Six laboratory experiments were carried out to investigate the effect of the fungicide Benomyl on pure cultures of some plant growth promoting bacteria (PGPB) and some fungi. The highest LD50 was recorded for Bacillus circulans and proved to be the most resistant to the fungicide, followed by Azospirillum braziliense, while Penicillium sp. was the most affected microorganism. LD50 values for the affected microorganisms were in 21-240 orders of magnitude lower in comparison with the LD50 value for Azospirillum braziliense. The results indicate a strong selectivity for Benomyl against Rhizobium meliloti and Penicillium sp. when compared to other microorganisms tested. The highest safety coefficient was recorded for Bacillus circulans followed by Azospirillum braziliense, while Rhizobium meliloti, showed the lowest safety coefficient value compared to other bacteria. The lowest toxicity index was recorded for Bacillus circulans and Azospirillum braziliense. The slope of the curves for Bacillus sp. and Rhizobium meliloti was steeper than that of the other curves, suggesting that even a slight increase of the dose of the fungicide can cause a very strong negative effect. In conclusion, Benomyl could be applied without restriction when using inocula based on growth promoting bacteria such as symbiotic nitrogen fixers (Rhizobium meliloti), non-symbiotic nitrogen fixers (Azospirillum braziliense) or potassium solibilizers (Bacillus circulans), given that the fungicide is applied within the range of the recommended field dose.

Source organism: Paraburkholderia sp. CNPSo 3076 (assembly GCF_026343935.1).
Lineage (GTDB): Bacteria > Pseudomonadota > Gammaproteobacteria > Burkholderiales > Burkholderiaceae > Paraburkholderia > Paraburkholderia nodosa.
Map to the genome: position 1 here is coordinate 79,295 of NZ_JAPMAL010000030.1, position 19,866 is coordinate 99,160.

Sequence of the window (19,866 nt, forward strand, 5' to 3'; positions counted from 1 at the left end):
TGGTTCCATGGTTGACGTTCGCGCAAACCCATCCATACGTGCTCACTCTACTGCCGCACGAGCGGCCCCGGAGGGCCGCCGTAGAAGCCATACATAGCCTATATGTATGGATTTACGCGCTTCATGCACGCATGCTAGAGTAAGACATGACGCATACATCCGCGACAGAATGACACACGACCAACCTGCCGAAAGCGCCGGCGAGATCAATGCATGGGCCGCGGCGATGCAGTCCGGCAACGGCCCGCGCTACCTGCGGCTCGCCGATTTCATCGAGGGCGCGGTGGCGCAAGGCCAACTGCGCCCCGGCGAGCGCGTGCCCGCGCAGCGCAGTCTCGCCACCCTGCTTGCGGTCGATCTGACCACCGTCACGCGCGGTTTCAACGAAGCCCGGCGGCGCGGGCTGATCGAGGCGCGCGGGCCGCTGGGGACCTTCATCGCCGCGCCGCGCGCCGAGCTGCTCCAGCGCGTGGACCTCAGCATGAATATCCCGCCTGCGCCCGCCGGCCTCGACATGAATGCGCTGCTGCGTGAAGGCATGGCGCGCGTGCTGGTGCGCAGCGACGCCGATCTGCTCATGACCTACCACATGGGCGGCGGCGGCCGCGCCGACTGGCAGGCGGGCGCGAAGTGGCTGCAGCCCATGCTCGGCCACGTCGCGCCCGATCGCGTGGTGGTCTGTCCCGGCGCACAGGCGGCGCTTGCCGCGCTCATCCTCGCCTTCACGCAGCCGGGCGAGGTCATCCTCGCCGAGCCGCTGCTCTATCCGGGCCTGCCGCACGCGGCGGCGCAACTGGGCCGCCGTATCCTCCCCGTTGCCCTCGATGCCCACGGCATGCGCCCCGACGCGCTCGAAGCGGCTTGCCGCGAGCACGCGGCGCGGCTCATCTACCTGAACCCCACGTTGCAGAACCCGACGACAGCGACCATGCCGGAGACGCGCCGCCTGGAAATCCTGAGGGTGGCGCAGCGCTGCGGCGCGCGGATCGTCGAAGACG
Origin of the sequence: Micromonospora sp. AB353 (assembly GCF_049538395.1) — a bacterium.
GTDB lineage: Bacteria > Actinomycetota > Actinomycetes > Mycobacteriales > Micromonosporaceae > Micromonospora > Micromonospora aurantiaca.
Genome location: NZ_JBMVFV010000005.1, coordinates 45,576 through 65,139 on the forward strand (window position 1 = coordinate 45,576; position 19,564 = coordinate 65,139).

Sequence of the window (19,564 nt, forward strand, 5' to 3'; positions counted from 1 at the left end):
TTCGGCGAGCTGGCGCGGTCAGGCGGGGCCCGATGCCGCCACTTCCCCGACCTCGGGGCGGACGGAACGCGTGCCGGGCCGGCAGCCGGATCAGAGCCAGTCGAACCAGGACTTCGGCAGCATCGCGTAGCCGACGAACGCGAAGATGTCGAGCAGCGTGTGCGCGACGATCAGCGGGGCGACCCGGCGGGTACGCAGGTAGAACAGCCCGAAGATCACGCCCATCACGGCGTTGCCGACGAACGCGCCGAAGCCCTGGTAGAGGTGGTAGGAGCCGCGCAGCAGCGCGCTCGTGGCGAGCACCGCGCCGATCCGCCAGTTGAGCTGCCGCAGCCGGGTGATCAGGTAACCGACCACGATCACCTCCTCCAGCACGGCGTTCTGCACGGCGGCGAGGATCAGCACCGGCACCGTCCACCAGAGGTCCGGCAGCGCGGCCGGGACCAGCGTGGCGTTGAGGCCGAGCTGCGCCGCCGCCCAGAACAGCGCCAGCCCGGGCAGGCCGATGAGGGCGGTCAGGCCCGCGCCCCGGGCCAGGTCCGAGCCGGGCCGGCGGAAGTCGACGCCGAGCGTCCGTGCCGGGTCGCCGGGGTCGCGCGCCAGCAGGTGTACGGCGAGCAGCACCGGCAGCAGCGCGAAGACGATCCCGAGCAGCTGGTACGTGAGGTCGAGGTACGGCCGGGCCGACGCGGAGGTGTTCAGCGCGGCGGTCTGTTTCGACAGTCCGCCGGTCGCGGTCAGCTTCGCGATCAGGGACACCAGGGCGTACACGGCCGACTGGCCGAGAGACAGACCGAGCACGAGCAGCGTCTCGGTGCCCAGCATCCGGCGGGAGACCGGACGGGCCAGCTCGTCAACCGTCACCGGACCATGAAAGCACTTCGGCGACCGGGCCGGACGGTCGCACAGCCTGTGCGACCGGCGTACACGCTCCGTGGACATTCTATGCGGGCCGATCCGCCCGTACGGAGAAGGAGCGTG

Mots clés

  • Aspergillus niger
  • Penicillium sp.
  • Fusarium oxysporum
  • Benomyl
  • toxicity
Accès libre

Exposure-dependent variation in cryolite induced lethality in the nontarget insect, Drosophila melanogaster

Publié en ligne: 16 Jul 2014
Pages: 17 - 22

Résumé

Abstract